Expired Study
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Cambridge, Massachusetts 02138


The purpose of this study is to evaluate two types of exercise therapy designed to improve muscle power and mobility: weighted vest exercise vs. progressive resistance training.

Study summary:

Muscle power, a separate physical attribute from strength, is an important determinate of physical functioning in the elderly, for example in avoiding impending falls, rising from a chair, and climbing stairs. Muscle power, which declines with aging at a different rate than strength, has been shown in previous studies to improve through power training utilizing specially designed exercise equipment. However, weighted vest exercise could provide an acceptable, low cost, readily accessible alternative. The hypotheses being tested in this study are: 1) weighted vest exercise will improve lower extremity power when compared to age matched controls in a standardized progressive resistance training program; 2) improvements in lower extremity power enhance functional performance as shown by improved gait velocity, stair climbing, and chair rise time; and 3) weighted vest exercise in impaired older adults will improve self-reported function and disability. One hundred sixty-four men and women ages 65 and older, with some physical limitation but able to climb stairs independently, will be randomized to one of two 16-week exercise programs. The intervention group will participate in a weighted vest exercise protocol, consisting of chair-based and stair-climbing exercise, while the control group will participate in a standardized progressive resistance training program. Participants in both programs will meet three times per week for 30-60 minutes per session, for a total of 16 weeks, at a research exercise gym, and will be under the direct supervision of research staff.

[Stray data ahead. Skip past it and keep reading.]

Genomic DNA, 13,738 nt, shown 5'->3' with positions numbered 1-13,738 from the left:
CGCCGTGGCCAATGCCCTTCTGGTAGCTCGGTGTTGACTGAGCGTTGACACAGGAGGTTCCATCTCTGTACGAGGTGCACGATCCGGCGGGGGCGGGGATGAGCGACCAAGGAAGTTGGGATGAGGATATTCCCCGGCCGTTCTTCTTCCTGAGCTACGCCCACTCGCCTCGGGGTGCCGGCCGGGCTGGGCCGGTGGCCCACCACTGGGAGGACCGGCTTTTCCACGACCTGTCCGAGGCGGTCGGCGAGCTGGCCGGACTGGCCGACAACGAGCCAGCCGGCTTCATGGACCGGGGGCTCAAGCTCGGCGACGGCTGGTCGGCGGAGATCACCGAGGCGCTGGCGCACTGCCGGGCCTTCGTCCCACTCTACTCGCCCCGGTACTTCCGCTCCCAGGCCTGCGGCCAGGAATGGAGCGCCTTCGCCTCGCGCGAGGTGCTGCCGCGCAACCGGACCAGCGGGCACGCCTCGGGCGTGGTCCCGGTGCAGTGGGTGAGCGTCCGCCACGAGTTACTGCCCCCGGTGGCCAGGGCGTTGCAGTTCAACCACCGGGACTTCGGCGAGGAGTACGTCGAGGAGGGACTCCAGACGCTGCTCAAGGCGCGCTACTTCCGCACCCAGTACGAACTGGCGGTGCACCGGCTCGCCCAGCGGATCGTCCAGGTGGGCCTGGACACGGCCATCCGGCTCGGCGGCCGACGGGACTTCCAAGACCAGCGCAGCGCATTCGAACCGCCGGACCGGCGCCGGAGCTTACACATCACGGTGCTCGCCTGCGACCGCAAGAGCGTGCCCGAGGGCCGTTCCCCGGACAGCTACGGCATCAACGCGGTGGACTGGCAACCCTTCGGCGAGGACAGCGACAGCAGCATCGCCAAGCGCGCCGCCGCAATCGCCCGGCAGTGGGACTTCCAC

Inclusion Criteria: - Community dwelling men and women aged 65 or older - Ability to provide informed consent - Impairment in physical performance, based on a score between 4 and 10 inclusive on the SPPB (Short Physical Performance Battery), which evaluates standing balance, walking speed, and chair-rise time - Score of 24 or greater on the Folstein mini-mental status exam - Exhibit independent stair-climbing ability Exclusion Criteria: - Unstable acute or chronic disease - Neuromusculoskeletal impairment interfering with independent stair climbing - Abdominal aortic aneurysm - Exertional angina - History of ventricular arrhythmia - Inguinal or abdominal hernia - Symptomatic valvular heart disease



Primary Contact:

Principal Investigator
Jonathan F. Bean, MD, MS
Spaulding Cambridge Outpatient Center

Backup Contact:


Location Contact:

Cambridge, Massachusetts 02138
United States

There is no listed contact information for this specific location.

Site Status: N/A

Data Source: ClinicalTrials.gov

Date Processed: November 18, 2019

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